Black dog bias?

Some shelters say black dogs such as Jelly Bean are less likely or take longer to be adopted than light-colored ones.
(Liz O. Balen / Los Angeles Times)

For many dogs awaiting adoption, the speed with which they find a home may rest not on their breed, gender or age but on one trait that has no bearing on their personality or temperament.

Shelter officials have dubbed it black dog syndrome -- the propensity of dark-coated animals to be passed over for adoption in favor of their lighter counterparts.

Skeptics say the syndrome is an urban legend, but shelter and rescue leaders insist the phenomenon is very, very real.


“It definitely exists,” said Madeline Bernstein, president of the Society for the Prevention of Cruelty to Animals Los Angeles. She cited many causes, not the least of which is a misperception that black dogs are mean. “It’s that old thing of light is good and dark is evil. The light-versus-dark thing is so ingrained in our consciousness in books and movies. It transfers subliminally in picking out a dog.”

It doesn’t help that many would-be pet owners now start their search on shelter and rescue websites, where animals’ back stories are often written up like the treatment for some Lifetime heart-tugger, each bio accompanied with a canine glamour shot. The problem: Black dogs often don’t photograph well. Facial features disappear, and animals can appear less expressive.

“You can’t see their eyes very well, and people seem to connect with the eyes,” said Ricky Whitman, spokeswoman for Pasadena Humane Society & SPCA.

When prospective adopters do venture to a shelter, black dogs sometimes fade away into the kennel shadows. “They almost become invisible,” Bernstein said.

Reliable quantitative studies on the problem are few, and Ed Boks, general manager of the Los Angeles Animal Services department, said his data indicate black dog syndrome is a myth.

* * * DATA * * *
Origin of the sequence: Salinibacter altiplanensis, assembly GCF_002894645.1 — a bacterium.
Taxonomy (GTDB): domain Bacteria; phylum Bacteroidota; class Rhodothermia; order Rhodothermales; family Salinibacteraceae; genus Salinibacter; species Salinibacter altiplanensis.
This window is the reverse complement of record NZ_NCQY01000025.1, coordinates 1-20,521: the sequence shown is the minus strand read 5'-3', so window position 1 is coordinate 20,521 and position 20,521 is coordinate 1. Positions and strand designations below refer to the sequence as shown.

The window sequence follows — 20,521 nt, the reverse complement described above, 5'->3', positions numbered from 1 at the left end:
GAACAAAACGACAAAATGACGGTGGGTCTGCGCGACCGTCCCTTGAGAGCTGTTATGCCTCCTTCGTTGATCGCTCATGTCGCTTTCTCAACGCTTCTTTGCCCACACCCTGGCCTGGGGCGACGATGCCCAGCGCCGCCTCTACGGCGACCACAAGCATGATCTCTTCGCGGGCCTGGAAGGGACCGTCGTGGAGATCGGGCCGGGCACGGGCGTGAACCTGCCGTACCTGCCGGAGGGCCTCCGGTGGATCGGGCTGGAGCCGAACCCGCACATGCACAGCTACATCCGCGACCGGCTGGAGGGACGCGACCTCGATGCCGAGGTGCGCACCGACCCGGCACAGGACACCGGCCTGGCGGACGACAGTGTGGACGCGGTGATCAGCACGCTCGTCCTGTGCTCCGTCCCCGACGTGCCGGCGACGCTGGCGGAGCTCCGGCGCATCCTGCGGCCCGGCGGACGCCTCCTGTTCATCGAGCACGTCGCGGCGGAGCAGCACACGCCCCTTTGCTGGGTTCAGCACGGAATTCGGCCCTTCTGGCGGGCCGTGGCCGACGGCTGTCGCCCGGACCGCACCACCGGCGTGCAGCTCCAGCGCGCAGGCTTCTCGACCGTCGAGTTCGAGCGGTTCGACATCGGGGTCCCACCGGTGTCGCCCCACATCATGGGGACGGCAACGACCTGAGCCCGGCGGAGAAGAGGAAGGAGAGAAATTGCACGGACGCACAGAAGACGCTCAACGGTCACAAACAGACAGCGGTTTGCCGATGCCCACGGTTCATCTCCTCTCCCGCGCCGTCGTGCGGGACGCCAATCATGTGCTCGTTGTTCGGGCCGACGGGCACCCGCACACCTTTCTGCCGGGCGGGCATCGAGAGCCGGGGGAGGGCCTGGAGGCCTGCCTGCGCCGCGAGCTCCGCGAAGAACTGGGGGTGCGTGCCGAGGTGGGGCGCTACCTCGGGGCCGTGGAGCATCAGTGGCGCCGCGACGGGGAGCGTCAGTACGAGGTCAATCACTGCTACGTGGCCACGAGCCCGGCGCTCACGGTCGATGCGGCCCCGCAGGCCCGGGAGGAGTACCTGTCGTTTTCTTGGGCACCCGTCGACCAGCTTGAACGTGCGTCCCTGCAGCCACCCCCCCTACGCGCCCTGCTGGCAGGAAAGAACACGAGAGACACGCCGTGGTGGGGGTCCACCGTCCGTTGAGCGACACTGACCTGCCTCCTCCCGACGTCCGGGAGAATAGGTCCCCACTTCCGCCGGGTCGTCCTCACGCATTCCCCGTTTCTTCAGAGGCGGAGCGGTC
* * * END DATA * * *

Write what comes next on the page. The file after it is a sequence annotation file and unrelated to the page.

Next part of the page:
In the last 12 months, he said, 27% of the 30,046 dogs taken in by his department were predominantly or all black. Of those that were adopted, 28% were predominantly or all black, he said.


Whitman said the question isn’t whether a black dog will get adopted, but how long it will take. The average wait at her shelter is two weeks, she said. Black dogs may linger two months.

Karen Terpstra, who until recently was executive director of the Humane Society of Kent County in Michigan, said the problem is national. “We’d have a purebred black Lab, 2 or 3 years old, pretty much the perfect age, and it would sit there for weeks waiting to get adopted,” said Terpstra, now chief operations officer for SPCA Cincinnati. “A tan Lab would go in days.”

The lengthened stays create additional problems: Because black dogs are harder to place in homes, shelters often have a glut. “Then you have the problem of people thinking they’re ordinary and common, not unusual and interesting,” Bernstein said.

To combat the problem, savvy shelters keep their black dogs in their best-lighted kennels. A bright bandanna around the neck helps a dark animal stand out, and colorful toys can lessen the fear factor.

Last year Terpstra’s former shelter in Michigan and the Austin Humane Society in Texas independently launched a Black Friday campaign on the day after Thanksgiving, reducing the adoption fee for any black animal. Mike Arms, president of the nonprofit Helen Woodward Animal Center in Rancho Santa Fe, created a program to help black cats, which he said encounter the same challenges as black dogs. Arms’ campaign offers a free dark-haired feline with the adoption of any other cat. The program’s name: Me and My Shadow.

The Pasadena shelter goes a step further, training dogs to venture from the depths of the kennels to come sit in front as visitors walk by. “People are charmed,” Whitman said, and the dogs have a better chance of making a connection. And when all else fails, Bernstein said, SPCA-LA staff encourages adults to bring their children to shelters. “Sometimes,” she said, “kids don’t see color the way grown-ups do.”


Nakano is a Times staff writer.